Arkansas' Unprecedented Use of Performance Pay to Contain Health-Care Costs
The state is making an unprecedented effort to cut health costs by instituting performance pay into its health-care industry and paying doctors based on quality instead of quantity.
What happens to a state’s health-care industry when Medicaid providers and private insurers agree to overhaul their payment policies to start reimbursing doctors based on quality instead of quantity? Arkansas is about to find out.
The state is making an unprecedented effort to bend the health-care cost curve -- a problem that's taken a backseat as the nation has focused on the Affordable Care Act (ACA). Arkansas has been at the center of the ACA conversation with its game-changing plan for a privatized Medicaid expansion that several Republican-led states considered. A little-noted element of that plan is that any insurer on the state’s new insurance marketplace will be required to participate in a new initiative to implement performance pay statewide.
It’s arguably one of the most exciting experiments yet aimed at cutting Medicaid costs, according to health-care professionals.
“It’s something that every Medicaid agency wants to be able to do,” says Matt Salo, executive director of the National Association of Medicaid Directors (NAMD).
“In this country, we have talked for a long time about health-care reform," says Andy Allison, Arkansas’ Medicaid director and president of NAMD. "The ACA was really health insurance reform. This is true health-care system reform.”
Here’s how it works: For specific instances of care (i.e. a pregnancy, heart attack or hip replacement), the state has created official standards for how much it should cost to treat the entire episode, taking everything from doctor visits to hospitalizations to prescription drugs into account. The state will also identify the principal health-care provider responsible for an individual episode.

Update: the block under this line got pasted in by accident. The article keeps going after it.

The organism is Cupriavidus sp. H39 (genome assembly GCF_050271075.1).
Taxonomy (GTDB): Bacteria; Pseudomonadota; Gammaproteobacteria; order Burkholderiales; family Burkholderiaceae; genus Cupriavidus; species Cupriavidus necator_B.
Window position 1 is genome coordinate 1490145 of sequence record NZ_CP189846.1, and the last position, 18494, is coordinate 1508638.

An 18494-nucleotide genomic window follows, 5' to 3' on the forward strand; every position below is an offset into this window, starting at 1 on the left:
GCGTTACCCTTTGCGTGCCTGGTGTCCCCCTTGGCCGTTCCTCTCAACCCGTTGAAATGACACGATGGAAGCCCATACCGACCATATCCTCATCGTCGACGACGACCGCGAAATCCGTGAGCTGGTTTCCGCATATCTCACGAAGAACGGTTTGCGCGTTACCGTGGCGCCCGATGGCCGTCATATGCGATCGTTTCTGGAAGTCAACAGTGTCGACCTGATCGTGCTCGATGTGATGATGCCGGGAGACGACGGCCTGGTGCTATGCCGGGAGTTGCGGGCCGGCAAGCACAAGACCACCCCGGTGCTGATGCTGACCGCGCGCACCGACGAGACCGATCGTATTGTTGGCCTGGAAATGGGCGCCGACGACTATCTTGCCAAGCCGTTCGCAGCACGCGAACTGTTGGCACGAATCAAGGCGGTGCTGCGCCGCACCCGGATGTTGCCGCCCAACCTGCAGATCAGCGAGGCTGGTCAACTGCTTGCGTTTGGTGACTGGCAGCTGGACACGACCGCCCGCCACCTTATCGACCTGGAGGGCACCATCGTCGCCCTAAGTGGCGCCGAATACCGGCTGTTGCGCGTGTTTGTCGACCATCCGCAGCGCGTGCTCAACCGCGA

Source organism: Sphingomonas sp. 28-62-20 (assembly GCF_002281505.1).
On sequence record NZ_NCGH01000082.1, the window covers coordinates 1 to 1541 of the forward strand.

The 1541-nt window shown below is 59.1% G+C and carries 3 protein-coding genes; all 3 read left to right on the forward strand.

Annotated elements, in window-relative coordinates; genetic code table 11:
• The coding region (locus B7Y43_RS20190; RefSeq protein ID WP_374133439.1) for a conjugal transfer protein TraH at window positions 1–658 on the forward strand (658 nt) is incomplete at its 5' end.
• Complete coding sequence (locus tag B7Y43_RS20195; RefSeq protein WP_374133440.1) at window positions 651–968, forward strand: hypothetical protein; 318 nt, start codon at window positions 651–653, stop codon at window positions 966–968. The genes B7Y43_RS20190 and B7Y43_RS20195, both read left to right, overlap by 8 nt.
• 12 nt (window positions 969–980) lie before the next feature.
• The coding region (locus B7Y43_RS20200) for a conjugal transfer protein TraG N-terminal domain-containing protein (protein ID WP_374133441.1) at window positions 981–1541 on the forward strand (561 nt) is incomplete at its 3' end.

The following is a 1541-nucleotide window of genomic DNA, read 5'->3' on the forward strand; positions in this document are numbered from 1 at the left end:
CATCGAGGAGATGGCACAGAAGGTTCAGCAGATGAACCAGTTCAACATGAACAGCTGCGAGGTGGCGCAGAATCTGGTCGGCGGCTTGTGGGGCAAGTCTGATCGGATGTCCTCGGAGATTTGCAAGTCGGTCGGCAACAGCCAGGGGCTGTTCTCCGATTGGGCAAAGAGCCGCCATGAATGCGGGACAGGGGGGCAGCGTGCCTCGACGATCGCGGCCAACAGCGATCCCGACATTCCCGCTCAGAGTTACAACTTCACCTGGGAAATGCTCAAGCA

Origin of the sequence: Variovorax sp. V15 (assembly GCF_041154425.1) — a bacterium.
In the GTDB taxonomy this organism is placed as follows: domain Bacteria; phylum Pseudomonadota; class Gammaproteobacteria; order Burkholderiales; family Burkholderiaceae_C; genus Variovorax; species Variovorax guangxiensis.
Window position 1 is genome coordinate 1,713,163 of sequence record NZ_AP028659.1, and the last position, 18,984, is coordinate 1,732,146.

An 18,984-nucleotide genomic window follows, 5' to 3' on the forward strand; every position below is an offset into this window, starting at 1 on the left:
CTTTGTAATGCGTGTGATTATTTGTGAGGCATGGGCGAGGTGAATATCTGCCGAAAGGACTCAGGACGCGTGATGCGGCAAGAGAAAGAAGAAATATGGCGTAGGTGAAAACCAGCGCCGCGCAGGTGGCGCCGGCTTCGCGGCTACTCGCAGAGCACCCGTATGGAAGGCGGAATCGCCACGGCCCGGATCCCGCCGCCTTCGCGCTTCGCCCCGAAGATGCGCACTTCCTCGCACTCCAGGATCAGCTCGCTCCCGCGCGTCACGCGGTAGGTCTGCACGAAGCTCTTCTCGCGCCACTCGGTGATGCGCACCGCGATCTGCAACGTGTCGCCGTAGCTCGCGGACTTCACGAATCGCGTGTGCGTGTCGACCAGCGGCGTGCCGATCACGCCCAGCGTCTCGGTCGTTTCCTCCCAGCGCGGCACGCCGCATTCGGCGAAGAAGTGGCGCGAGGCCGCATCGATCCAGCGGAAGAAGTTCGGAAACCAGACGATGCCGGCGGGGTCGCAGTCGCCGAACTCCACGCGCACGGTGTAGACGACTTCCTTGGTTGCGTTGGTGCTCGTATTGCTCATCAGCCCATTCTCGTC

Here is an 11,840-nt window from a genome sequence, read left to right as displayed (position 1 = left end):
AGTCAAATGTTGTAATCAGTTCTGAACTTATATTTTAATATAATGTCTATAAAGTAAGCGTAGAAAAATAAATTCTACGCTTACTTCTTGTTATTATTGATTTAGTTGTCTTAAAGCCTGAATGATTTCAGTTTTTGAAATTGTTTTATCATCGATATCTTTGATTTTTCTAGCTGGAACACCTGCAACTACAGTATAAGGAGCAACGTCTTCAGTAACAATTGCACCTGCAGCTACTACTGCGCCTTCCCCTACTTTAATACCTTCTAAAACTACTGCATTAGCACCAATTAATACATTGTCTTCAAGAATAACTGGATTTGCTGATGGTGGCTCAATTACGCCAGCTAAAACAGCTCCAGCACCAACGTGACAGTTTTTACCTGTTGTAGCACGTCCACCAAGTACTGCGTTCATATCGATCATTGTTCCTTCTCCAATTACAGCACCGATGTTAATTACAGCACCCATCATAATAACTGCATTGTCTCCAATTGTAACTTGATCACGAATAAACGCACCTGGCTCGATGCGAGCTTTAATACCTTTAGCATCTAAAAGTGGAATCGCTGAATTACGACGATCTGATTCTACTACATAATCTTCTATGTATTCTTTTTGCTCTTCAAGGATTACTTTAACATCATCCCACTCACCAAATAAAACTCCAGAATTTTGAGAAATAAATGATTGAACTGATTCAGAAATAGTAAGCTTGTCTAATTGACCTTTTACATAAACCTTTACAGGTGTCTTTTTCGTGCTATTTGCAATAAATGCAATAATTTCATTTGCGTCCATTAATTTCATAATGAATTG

Providers will still be paid as they are now (i.e. fee-for-service), but the state will track each provider’s costs for these cases. At the end of the year, the principal provider will be evaluated based on how their average costs compare to the state's standards. If their average costs are lower, they’ll be paid a bonus; if their costs are higher, then they’ll have to pay money back to the state; and if their costs are about average, then nothing happens.
It’s not just the state Medicaid program that will be paying for performance under this model. The state’s private insurers, Blue Cross Blue Shield and QualChoice, have agreed to do the same thing. That means, except for Medicare, Arkansas’ entire health insurance sector is going to be paying for quality instead of quantity.
“We had the idea that if we could create similar incentives and similar expectations, then we would have a better chance of putting enough volume behind it to make changes in behavior,” says Steve Spaulding, chief operating officer at Arkansas Blue Cross Blue Shield. “We believe there's plenty of money in the system to provide very good health care. What we have to do is spend the money better.”
Getting Providers On Board
For the Medicaid program, it was an idea born out of necessity. Arkansas' program faced a $400 million shortfall in FY 2013, and everybody involved knew they had to get costs on a sustainable path for the long term. The private insurers also saw an opportunity to keep their premiums at a reasonable level with other reforms coming under the ACA.
Really, the only group with something to lose was the providers. For the first time, they would be held accountable for how much their work cost. State officials brought them into the planning process early on, but there have still been some hiccups.